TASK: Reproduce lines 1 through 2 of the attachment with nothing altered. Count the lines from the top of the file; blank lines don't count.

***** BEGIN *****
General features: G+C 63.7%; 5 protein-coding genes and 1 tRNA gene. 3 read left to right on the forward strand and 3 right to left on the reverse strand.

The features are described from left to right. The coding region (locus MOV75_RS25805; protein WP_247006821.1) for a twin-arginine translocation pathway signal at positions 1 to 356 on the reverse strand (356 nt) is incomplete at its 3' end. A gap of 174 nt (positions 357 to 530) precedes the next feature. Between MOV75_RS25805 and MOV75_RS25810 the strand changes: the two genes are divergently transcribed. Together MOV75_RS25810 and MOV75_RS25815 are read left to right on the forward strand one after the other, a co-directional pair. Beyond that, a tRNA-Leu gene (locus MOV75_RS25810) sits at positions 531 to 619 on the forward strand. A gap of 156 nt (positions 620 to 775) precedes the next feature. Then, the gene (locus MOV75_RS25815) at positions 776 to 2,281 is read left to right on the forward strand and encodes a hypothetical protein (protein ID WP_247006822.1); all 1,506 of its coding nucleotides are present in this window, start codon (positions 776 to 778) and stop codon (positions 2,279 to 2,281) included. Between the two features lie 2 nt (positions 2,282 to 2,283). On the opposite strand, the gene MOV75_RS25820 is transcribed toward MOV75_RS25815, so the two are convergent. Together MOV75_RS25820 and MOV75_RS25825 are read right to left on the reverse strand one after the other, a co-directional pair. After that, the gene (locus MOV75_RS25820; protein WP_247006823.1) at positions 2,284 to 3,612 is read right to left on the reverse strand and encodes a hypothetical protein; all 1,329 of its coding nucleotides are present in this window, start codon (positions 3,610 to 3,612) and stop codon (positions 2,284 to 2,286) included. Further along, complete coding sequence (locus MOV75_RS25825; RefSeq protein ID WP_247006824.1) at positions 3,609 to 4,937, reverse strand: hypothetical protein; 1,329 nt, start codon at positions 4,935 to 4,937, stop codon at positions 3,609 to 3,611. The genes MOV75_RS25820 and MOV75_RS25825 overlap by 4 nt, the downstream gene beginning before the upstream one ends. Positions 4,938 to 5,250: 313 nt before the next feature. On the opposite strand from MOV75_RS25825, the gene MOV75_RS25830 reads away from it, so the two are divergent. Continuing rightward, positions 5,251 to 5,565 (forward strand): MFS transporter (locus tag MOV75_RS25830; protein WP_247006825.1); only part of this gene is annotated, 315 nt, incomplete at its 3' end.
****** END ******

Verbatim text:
General features: G+C 63.7%; 5 protein-coding genes and 1 tRNA gene. 3 read left to right on the forward strand and 3 right to left on the reverse strand.

The features are described from left to right. The coding region (locus MOV75_RS25805; protein WP_247006821.1) for a twin-arginine translocation pathway signal at positions 1 to 356 on the reverse strand (356 nt) is incomplete at its 3' end. A gap of 174 nt (positions 357 to 530) precedes the next feature. Between MOV75_RS25805 and MOV75_RS25810 the strand changes: the two genes are divergently transcribed. Together MOV75_RS25810 and MOV75_RS25815 are read left to right on the forward strand one after the other, a co-directional pair. Beyond that, a tRNA-Leu gene (locus MOV75_RS25810) sits at positions 531 to 619 on the forward strand. A gap of 156 nt (positions 620 to 775) precedes the next feature. Then, the gene (locus MOV75_RS25815) at positions 776 to 2,281 is read left to right on the forward strand and encodes a hypothetical protein (protein ID WP_247006822.1); all 1,506 of its coding nucleotides are present in this window, start codon (positions 776 to 778) and stop codon (positions 2,279 to 2,281) included. Between the two features lie 2 nt (positions 2,282 to 2,283). On the opposite strand, the gene MOV75_RS25820 is transcribed toward MOV75_RS25815, so the two are convergent. Together MOV75_RS25820 and MOV75_RS25825 are read right to left on the reverse strand one after the other, a co-directional pair. After that, the gene (locus MOV75_RS25820; protein WP_247006823.1) at positions 2,284 to 3,612 is read right to left on the reverse strand and encodes a hypothetical protein; all 1,329 of its coding nucleotides are present in this window, start codon (positions 3,610 to 3,612) and stop codon (positions 2,284 to 2,286) included. Further along, complete coding sequence (locus MOV75_RS25825; RefSeq protein ID WP_247006824.1) at positions 3,609 to 4,937, reverse strand: hypothetical protein; 1,329 nt, start codon at positions 4,935 to 4,937, stop codon at positions 3,609 to 3,611. The genes MOV75_RS25820 and MOV75_RS25825 overlap by 4 nt, the downstream gene beginning before the upstream one ends. Positions 4,938 to 5,250: 313 nt before the next feature. On the opposite strand from MOV75_RS25825, the gene MOV75_RS25830 reads away from it, so the two are divergent. Continuing rightward, positions 5,251 to 5,565 (forward strand): MFS transporter (locus tag MOV75_RS25830; protein WP_247006825.1); only part of this gene is annotated, 315 nt, incomplete at its 3' end.